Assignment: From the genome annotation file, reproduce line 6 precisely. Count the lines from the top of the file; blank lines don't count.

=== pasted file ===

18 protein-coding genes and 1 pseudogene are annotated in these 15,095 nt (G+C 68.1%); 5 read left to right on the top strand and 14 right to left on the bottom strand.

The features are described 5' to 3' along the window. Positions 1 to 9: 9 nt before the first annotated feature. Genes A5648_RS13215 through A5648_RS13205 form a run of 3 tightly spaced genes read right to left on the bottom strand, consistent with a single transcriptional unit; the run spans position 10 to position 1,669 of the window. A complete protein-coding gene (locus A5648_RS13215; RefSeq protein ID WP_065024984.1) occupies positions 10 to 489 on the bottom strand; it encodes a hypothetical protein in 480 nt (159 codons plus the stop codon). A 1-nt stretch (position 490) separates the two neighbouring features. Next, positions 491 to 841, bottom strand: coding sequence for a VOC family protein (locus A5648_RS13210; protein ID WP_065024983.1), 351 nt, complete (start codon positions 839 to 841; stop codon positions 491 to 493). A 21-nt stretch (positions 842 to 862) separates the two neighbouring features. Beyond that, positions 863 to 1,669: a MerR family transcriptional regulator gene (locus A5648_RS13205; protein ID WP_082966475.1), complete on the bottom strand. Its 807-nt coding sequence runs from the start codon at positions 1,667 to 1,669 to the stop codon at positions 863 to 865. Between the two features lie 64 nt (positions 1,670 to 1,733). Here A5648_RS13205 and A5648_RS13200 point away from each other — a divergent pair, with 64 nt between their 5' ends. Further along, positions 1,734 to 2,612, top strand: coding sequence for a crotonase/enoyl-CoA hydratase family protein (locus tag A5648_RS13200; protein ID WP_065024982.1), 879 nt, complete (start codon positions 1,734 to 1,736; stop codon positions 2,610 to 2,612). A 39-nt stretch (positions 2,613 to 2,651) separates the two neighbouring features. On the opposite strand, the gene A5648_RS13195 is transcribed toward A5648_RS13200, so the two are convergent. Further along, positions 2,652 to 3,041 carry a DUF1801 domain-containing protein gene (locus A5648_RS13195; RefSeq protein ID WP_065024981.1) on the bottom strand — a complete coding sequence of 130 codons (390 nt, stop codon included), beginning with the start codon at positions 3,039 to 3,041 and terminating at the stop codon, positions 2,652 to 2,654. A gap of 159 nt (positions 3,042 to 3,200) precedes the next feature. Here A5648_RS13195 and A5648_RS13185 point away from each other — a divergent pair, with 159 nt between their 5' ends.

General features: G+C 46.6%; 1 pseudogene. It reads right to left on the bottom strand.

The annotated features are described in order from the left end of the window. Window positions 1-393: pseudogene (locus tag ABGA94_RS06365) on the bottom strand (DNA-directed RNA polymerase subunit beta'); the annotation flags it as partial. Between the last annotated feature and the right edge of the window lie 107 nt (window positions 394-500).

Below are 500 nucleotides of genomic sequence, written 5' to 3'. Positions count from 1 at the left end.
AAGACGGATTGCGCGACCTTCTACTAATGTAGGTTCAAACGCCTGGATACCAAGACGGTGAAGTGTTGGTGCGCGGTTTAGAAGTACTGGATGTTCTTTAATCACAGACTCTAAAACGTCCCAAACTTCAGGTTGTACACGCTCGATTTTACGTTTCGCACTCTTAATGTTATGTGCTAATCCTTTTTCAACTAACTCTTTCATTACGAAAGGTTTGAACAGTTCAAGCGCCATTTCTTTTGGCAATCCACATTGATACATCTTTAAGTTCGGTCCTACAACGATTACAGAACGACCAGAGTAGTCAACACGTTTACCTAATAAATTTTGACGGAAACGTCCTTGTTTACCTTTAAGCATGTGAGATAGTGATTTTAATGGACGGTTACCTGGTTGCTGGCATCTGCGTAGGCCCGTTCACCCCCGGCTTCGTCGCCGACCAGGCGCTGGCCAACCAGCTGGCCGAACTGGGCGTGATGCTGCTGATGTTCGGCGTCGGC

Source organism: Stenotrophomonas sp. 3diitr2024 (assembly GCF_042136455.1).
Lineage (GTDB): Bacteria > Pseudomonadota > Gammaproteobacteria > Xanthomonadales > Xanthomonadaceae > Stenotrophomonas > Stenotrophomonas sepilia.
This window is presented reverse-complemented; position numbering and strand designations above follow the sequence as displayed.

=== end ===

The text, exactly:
AAGACGGATTGCGCGACCTTCTACTAATGTAGGTTCAAACGCCTGGATACCAAGACGGTGAAGTGTTGGTGCGCGGTTTAGAAGTACTGGATGTTCTTTAATCACAGACTCTAAAACGTCCCAAACTTCAGGTTGTACACGCTCGATTTTACGTTTCGCACTCTTAATGTTATGTGCTAATCCTTTTTCAACTAACTCTTTCATTACGAAAGGTTTGAACAGTTCAAGCGCCATTTCTTTTGGCAATCCACATTGATACATCTTTAAGTTCGGTCCTACAACGATTACAGAACGACCAGAGTAGTCAACACGTTTACCTAATAAATTTTGACGGAAACGTCCTTGTTTACCTTTAAGCATGTGAGATAGTGATTTTAATGGACGGTTACCTGGTTGCTGGCATCTGCGTAGGCCCGTTCACCCCCGGCTTCGTCGCCGACCAGGCGCTGGCCAACCAGCTGGCCGAACTGGGCGTGATGCTGCTGATGTTCGGCGTCGGC